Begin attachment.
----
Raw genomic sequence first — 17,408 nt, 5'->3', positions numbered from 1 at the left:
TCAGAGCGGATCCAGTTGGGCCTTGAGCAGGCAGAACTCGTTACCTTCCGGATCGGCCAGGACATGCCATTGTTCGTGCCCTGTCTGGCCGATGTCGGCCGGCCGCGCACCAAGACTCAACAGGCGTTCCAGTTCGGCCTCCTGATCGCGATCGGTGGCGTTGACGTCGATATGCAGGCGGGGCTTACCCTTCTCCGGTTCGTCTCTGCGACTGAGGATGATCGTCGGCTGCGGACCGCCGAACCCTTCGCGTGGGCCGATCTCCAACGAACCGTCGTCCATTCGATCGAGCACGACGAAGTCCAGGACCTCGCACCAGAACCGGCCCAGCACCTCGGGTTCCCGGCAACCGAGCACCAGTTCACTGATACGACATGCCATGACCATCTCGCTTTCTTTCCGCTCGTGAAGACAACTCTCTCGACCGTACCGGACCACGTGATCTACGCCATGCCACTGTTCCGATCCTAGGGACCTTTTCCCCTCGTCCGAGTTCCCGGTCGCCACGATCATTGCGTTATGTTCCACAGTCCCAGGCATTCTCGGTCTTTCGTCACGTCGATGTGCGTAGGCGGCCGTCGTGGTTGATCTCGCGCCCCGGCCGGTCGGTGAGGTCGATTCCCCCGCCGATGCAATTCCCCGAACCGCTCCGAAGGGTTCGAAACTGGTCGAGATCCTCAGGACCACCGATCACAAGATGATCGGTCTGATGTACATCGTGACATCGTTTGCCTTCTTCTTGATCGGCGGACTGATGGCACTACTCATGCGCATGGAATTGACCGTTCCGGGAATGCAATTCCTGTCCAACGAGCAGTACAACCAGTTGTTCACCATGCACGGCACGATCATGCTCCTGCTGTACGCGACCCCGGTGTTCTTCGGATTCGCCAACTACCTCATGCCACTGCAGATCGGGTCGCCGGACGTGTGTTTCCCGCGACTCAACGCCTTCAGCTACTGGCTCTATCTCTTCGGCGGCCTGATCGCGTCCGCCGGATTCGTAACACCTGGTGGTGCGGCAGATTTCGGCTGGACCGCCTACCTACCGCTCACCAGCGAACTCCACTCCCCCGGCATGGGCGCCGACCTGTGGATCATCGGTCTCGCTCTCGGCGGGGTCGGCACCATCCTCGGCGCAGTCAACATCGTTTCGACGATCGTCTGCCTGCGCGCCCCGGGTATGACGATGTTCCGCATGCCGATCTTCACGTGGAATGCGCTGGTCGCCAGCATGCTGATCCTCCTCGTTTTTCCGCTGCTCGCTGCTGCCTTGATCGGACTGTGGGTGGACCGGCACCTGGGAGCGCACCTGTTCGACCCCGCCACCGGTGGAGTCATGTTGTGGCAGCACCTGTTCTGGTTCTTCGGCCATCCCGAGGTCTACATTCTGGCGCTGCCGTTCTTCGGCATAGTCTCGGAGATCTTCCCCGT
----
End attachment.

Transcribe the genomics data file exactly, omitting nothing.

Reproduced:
Raw genomic sequence first — 17,408 nt, 5'->3', positions numbered from 1 at the left:
TCAGAGCGGATCCAGTTGGGCCTTGAGCAGGCAGAACTCGTTACCTTCCGGATCGGCCAGGACATGCCATTGTTCGTGCCCTGTCTGGCCGATGTCGGCCGGCCGCGCACCAAGACTCAACAGGCGTTCCAGTTCGGCCTCCTGATCGCGATCGGTGGCGTTGACGTCGATATGCAGGCGGGGCTTACCCTTCTCCGGTTCGTCTCTGCGACTGAGGATGATCGTCGGCTGCGGACCGCCGAACCCTTCGCGTGGGCCGATCTCCAACGAACCGTCGTCCATTCGATCGAGCACGACGAAGTCCAGGACCTCGCACCAGAACCGGCCCAGCACCTCGGGTTCCCGGCAACCGAGCACCAGTTCACTGATACGACATGCCATGACCATCTCGCTTTCTTTCCGCTCGTGAAGACAACTCTCTCGACCGTACCGGACCACGTGATCTACGCCATGCCACTGTTCCGATCCTAGGGACCTTTTCCCCTCGTCCGAGTTCCCGGTCGCCACGATCATTGCGTTATGTTCCACAGTCCCAGGCATTCTCGGTCTTTCGTCACGTCGATGTGCGTAGGCGGCCGTCGTGGTTGATCTCGCGCCCCGGCCGGTCGGTGAGGTCGATTCCCCCGCCGATGCAATTCCCCGAACCGCTCCGAAGGGTTCGAAACTGGTCGAGATCCTCAGGACCACCGATCACAAGATGATCGGTCTGATGTACATCGTGACATCGTTTGCCTTCTTCTTGATCGGCGGACTGATGGCACTACTCATGCGCATGGAATTGACCGTTCCGGGAATGCAATTCCTGTCCAACGAGCAGTACAACCAGTTGTTCACCATGCACGGCACGATCATGCTCCTGCTGTACGCGACCCCGGTGTTCTTCGGATTCGCCAACTACCTCATGCCACTGCAGATCGGGTCGCCGGACGTGTGTTTCCCGCGACTCAACGCCTTCAGCTACTGGCTCTATCTCTTCGGCGGCCTGATCGCGTCCGCCGGATTCGTAACACCTGGTGGTGCGGCAGATTTCGGCTGGACCGCCTACCTACCGCTCACCAGCGAACTCCACTCCCCCGGCATGGGCGCCGACCTGTGGATCATCGGTCTCGCTCTCGGCGGGGTCGGCACCATCCTCGGCGCAGTCAACATCGTTTCGACGATCGTCTGCCTGCGCGCCCCGGGTATGACGATGTTCCGCATGCCGATCTTCACGTGGAATGCGCTGGTCGCCAGCATGCTGATCCTCCTCGTTTTTCCGCTGCTCGCTGCTGCCTTGATCGGACTGTGGGTGGACCGGCACCTGGGAGCGCACCTGTTCGACCCCGCCACCGGTGGAGTCATGTTGTGGCAGCACCTGTTCTGGTTCTTCGGCCATCCCGAGGTCTACATTCTGGCGCTGCCGTTCTTCGGCATAGTCTCGGAGATCTTCCCCGT